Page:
By ERIC KELDERMAN
This year was bleak for state higher-education budgets. But college leaders are even more worried about what comes next.
The billions of dollars in federal stimulus aid to plug shortfalls in state education budgets have helped limit the damage this year, but the money hasn't prevented all of the cuts to college budgets. Most states are spending the bulk of the stimulus money they are receiving for education on elementary and secondary schools, and roughly 20 percent on public colleges. In one state, Wisconsin, none of that federal aid is going to higher education.
And the situation could get worse. Many states are spending all of their education stimulus money to fill gaps in the current and next budget years, leaving nothing for 2011, when many of their economies are still expected to be suffering from the recession.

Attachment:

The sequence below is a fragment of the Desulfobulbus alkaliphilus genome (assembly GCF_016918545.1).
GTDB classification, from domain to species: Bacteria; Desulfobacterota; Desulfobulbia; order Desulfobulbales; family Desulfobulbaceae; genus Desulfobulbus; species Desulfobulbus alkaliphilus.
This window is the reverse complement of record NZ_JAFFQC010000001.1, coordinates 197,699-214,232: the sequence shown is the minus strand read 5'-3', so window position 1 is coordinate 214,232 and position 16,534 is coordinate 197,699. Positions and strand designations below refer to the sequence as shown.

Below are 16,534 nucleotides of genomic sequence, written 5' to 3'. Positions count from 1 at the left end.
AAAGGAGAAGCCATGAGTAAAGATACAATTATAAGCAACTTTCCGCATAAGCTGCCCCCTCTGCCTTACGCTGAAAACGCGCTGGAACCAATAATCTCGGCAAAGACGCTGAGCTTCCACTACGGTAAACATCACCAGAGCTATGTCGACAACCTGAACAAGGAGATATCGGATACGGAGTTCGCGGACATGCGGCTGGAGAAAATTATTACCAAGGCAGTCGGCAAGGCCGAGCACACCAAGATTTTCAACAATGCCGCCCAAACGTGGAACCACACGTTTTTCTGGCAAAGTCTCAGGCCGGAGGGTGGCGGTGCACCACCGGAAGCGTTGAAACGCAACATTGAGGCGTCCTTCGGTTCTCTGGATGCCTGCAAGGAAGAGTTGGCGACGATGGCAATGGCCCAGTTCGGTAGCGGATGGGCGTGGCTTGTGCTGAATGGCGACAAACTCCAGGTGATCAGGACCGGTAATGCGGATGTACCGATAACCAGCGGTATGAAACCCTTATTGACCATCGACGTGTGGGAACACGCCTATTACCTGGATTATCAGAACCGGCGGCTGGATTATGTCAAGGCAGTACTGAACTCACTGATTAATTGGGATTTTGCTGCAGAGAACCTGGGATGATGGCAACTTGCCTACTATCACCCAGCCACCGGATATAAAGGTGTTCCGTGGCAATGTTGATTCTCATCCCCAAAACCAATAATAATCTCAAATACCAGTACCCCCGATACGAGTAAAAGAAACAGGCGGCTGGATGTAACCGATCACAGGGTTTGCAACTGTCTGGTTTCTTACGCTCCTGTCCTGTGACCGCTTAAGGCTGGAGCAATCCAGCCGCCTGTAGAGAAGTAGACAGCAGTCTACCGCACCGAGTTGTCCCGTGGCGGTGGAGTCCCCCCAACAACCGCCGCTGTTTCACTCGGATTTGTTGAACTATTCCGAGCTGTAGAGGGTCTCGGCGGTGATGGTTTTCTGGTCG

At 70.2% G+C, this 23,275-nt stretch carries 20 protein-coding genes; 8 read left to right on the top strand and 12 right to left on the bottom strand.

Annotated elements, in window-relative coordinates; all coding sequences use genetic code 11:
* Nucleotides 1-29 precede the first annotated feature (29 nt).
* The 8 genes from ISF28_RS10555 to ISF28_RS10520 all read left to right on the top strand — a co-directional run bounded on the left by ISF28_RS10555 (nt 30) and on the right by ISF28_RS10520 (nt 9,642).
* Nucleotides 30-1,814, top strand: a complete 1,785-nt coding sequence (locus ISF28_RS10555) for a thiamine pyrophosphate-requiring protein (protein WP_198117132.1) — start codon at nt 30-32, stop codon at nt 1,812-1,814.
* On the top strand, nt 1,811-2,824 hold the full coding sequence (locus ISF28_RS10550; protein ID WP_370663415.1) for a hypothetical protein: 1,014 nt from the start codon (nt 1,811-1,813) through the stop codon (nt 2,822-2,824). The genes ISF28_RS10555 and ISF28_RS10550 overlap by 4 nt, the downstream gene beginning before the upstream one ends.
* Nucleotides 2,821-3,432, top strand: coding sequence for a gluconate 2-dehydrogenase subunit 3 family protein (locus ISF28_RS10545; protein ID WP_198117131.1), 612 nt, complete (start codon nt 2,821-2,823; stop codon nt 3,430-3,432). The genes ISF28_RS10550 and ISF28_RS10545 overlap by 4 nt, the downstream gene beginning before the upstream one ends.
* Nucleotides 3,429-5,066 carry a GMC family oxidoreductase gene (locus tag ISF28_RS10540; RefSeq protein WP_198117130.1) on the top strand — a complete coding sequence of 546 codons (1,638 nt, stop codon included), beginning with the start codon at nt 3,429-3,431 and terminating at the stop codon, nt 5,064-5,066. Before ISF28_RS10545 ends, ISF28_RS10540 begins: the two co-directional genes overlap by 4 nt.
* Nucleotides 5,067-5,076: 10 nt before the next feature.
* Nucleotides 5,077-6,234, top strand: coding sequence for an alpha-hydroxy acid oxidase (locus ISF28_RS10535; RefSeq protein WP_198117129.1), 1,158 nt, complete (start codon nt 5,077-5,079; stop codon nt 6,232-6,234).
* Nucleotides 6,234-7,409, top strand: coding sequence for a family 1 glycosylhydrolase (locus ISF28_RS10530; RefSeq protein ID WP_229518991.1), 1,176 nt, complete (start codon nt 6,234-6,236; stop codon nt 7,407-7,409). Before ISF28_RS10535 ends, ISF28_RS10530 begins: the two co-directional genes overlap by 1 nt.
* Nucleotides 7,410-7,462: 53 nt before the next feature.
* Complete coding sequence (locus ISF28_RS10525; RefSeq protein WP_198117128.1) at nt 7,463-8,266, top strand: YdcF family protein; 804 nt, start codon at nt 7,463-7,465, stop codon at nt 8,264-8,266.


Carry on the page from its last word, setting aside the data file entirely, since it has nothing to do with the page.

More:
As lawmakers and campus leaders contend with the budget crises, some higher-education experts believe the severe scope of this recession will force fundamental changes in how public colleges operate as they struggle to maintain both quality and affordability in an environment of increased competition for tax dollars and students.
"The different sectors within higher education will be reshaped, and changes in instructional delivery and program offerings will be dramatically altered by fiscal realities, market forces, and technological enhancements," said Daniel J. Hurley, director of state relations and policy analysis at the American Association of State Colleges and Universities.continue reading at CHE (password required)